Sunday, June 1, 2008

Regrets



Regrets

In the middle of levitation practice, Anya began to regret that she'd polished off a Big Mac, large fries and a strawberry shake for lunch.

8 comments:

Terra Stone said...

All of us were tired. We had been working non-stop through the morning in preparation for our first recital tommorow night. We all began to watch each other closely, hoping that no one would make a mistake that would prompt madame into making us start over again. At this point, all I wanted was a hot tub and a soft bed.

Leroy J. Powers said...

Sigh. I don’t know who had the bright idea to hold a recital the day my junior prom – but there is no way I’m going to ruin my pedicure.

Dragon said...

Anya had been faking it so long the other girls started to play along. Even Madame appeared to turned a blind eye.

"And one and two and one and lift," Madame counted. In time, the girls pointed their toes, bounced, and hung in the air.

"And one and two and one and float," Madame counted. Anya stayed on the ground, scowling at her own feet. Everyone else could, and she couldn't. Anyone else would have been thrown out of the academy long ago. Levitation was basic, first year stuff.

After class, Anya waited for the others to tumble out, then shyly approached.

"Madame," she said, curtsying, "Some days I wonder if I belong here, in the class, in this school."

"Hush, child," Madame said. "Of course you belong here. Power is in your blood. And class is over. Do call me Mom."

Vesper de Vil said...

i am the founder and editor of Glossolalia (http://www.glossolalia7.com), an on-line journal for flash fiction.

i am currently conducting a call for submissions for the inaugural issue of Glossolalia. all rights remain with the author.

if you are interested in submitting your work, please email submissions@glossolalia7.com.

thanks so much, and stay creative!!!

regards,
vesper de vil

Cynthia said...

My mother forced me to take ballet lessons. I didn't want to go to class--I was tall, a bit chunky and very clumsy. But every Saturday morning my mother drove me to the hot studio. During the drive, I would come up with reasons not to go.

"I have to study for a test."

"I have cramps."

"I want to go swimming with my friends."

"I suck at ballet."

As we pulled up to the school, I would wail, "Everyone makes fun of me. Everyone's mean to me. Please don't make me go."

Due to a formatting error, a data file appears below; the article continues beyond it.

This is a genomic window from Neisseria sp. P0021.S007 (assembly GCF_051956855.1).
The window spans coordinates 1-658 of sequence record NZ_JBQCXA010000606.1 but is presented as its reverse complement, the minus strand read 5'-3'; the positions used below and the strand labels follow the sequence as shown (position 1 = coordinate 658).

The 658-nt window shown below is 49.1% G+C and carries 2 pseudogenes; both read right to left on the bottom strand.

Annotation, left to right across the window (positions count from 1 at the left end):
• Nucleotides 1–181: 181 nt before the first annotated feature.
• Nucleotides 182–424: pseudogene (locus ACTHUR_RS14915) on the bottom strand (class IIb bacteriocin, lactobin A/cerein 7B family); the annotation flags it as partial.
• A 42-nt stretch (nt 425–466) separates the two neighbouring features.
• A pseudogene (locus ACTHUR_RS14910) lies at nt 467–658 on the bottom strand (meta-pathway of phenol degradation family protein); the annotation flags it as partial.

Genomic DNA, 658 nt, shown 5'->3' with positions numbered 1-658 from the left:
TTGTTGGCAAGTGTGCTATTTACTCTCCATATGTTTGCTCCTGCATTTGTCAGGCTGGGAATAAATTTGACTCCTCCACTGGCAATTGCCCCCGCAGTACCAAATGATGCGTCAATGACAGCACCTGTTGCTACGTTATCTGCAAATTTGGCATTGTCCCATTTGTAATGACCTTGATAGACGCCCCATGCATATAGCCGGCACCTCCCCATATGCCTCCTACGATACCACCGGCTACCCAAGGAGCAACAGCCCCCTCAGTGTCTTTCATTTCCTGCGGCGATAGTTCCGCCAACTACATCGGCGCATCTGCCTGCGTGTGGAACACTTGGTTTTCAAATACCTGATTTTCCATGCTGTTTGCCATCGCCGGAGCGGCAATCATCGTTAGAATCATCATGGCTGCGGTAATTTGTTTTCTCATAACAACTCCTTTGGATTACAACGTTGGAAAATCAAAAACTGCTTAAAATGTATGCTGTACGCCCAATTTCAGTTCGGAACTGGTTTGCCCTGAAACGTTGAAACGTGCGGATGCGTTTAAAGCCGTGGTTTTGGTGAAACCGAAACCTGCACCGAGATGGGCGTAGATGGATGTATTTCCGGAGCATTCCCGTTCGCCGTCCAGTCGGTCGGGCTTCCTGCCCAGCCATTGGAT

Nothing got through to her. I was taking ballet lessons no matter what I wanted.

Why was this so important to her? Why did she insist I do something I hated? Why did she intentionally make me miserable?

I never had my questions answered.

Now, I look at my own daughter. I see her interests. I see her possibilities. I listen to her. I see her.

Now, I throw out the brochures announcing, "A friend recommended your child for a free ballet lesson."

Cynthia said...

My body is mine. I train my muscles and my mind. I work hard to get my body to be strong. I work hard to be an honor student.

Kids, some of them my friends, make fun of me. A lot of kids in the eighth grade say they're having sex. Some say giving a bj doesn't count.

Sometimes even I think I'm weird but then I look at those girls and see weakness. Every night, I look in the mirror and say to myself, "You're strong."

It's my body. Leave me alone.

Ruth D~ said...

In the middle of levitation practice, Anya began to regret that she'd polished off a Big Mac, large fries and a strawberry shake for lunch.

Emily said...

My world revolved around dancing. Salsa, waltz, breakdancing, whatever. It didn't matter. As long as it wasn't ballet, I was satisfied. Then one day, my mother signed me up for a ballet class. My world shattered.

I went every Saturday. It was horror at that time. But after a few months, it started to change. I started feeling light, started to feel better about it. But the largest change came when I finally started to include jumps.

Before, it was all just twirls and spins. But my first little hop, I flew. Even only for a single second, I hovered off the earth. Then, they got bigger and bigger and finally, I had wings and I was flying.

Now, I can't dance anymore. I'm stranded on land, unable to move. But when I want to fly, I remember the days of ballet, what I once hated is now a fond memory. A happy time, when I had wings, when the sky was my stage.

When I was dancing on air.